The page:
Warm, moist air is needed to create tornadoes.
Using this knowledge of atmospheric physics some scientists developed a theory that drought in the nation's mid-section may be killing tornadoes.
Evidence is found in the numbers.
The number of tornadoes in 2012 was well below average and 2013 is starting off with the same trend.
In the below graphic from Climate Central red indicates the average number of tornadoes over a 30 year period, while green shows the actual number of tornadoes per month in 2013.
Climate Central says" Pinpointing the reason for tornado droughts (and deluges) isn't always easy. Last year's drought — the actual drought that devastated much of the Great Plains — robbed the atmosphere of the water vapor that fuels severe thunderstorms. Since tornadoes come from thunderstorms, this key thunderstorm ingredient was missing."
This year drought conditions in the mid-section of the U.S. are less severe than last year, but Climate Central says the lingering drought could be combining with another weather factor to keep tornado numbers down this year.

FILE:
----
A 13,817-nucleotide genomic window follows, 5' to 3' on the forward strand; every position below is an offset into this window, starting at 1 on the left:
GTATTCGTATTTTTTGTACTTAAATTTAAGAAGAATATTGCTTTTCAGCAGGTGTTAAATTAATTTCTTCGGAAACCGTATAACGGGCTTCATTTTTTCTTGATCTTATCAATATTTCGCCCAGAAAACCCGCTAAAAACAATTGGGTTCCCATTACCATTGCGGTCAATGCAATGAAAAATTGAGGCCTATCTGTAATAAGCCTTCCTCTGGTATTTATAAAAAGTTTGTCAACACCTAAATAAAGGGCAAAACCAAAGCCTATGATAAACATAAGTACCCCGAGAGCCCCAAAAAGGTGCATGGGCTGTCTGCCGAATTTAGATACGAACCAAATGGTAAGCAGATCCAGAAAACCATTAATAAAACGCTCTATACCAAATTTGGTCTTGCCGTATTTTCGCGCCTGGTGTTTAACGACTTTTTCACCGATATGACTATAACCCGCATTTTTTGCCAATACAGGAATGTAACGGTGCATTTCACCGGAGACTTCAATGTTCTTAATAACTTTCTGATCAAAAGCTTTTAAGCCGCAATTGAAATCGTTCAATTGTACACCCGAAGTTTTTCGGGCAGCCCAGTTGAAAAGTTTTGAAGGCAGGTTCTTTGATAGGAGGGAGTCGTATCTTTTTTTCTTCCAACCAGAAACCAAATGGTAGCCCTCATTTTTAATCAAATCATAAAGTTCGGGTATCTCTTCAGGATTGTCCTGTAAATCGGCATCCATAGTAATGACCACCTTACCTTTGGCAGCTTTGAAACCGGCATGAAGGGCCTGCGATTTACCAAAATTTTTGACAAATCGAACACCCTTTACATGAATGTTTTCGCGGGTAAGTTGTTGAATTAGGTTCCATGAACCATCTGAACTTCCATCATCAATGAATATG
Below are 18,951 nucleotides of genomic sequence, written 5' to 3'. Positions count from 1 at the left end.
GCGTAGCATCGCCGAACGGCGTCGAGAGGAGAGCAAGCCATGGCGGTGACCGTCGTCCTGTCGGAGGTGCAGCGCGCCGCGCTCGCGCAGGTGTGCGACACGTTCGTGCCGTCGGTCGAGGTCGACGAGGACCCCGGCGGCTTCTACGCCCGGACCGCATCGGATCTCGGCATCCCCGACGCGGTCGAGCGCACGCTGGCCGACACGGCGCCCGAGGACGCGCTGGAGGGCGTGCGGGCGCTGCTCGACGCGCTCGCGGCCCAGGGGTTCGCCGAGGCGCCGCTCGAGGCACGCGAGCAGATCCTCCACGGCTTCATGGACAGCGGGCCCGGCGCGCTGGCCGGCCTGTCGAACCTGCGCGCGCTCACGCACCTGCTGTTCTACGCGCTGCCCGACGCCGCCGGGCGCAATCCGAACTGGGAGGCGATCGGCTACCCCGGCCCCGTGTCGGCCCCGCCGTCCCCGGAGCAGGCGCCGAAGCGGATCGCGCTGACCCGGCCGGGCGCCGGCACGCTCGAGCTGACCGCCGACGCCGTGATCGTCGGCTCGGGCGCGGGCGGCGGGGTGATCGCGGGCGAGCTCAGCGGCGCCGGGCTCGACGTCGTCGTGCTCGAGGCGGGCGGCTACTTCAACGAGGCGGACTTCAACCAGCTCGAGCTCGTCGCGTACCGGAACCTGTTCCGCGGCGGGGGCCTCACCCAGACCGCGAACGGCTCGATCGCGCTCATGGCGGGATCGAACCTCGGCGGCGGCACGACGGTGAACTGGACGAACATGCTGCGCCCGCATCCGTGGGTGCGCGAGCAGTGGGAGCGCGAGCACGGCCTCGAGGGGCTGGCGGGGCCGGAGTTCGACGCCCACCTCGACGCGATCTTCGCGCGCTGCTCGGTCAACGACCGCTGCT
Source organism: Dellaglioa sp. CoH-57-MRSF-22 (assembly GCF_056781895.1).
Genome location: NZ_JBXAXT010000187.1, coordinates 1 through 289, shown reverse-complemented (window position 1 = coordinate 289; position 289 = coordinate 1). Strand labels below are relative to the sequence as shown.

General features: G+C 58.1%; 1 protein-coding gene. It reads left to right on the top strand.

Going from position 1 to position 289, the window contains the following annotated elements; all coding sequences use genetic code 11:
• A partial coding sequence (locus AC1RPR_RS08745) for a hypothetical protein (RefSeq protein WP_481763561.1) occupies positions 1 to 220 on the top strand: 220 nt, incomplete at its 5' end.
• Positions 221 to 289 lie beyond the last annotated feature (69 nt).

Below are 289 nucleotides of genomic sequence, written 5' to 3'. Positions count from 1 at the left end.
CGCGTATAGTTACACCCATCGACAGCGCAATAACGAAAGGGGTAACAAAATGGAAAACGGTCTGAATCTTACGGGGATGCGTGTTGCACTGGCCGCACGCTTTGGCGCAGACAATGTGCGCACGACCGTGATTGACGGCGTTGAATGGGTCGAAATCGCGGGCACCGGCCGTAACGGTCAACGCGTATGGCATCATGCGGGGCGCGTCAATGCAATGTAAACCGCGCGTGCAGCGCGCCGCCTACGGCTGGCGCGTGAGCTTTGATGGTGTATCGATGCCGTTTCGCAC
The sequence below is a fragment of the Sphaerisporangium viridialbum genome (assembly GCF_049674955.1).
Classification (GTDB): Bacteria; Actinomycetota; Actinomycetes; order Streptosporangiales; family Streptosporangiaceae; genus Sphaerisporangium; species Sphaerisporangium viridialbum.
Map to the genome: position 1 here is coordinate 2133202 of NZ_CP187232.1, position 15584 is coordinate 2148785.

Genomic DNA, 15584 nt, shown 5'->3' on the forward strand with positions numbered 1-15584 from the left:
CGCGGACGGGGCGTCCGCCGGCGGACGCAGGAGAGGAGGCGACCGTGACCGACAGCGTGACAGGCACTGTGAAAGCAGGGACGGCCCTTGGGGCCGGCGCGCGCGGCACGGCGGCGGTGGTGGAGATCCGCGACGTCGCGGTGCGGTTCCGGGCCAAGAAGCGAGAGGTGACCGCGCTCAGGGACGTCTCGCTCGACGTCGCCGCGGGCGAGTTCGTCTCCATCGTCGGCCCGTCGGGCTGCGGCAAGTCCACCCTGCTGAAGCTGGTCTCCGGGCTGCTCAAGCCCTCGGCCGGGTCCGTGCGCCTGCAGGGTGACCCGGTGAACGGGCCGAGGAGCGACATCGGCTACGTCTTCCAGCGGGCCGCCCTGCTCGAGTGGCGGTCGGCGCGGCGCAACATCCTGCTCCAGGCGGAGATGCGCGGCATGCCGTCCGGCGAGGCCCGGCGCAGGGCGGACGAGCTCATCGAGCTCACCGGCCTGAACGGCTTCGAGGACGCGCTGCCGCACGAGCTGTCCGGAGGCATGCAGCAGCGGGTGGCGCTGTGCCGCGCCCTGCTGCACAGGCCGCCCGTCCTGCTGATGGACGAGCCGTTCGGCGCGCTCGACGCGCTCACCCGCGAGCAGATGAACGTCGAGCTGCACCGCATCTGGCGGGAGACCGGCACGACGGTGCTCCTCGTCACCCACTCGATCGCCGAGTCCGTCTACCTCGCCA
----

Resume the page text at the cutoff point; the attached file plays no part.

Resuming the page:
"This year, while the drought is still going on, it's much less severe — yet we may be seeing another tornado drought in the making. This time, it may be the relatively cool spring air much of the nation has been experiencing. Heat is another key ingredient of thunderstorms." says Climate Central.
More research is needed to determine with certainty why there is a drop in tornado numbers.
Right now the above reasons are only theories on which to base research.
So far this year the numbers are 54% below average for the number of tornadoes in the first 4 months of the year.
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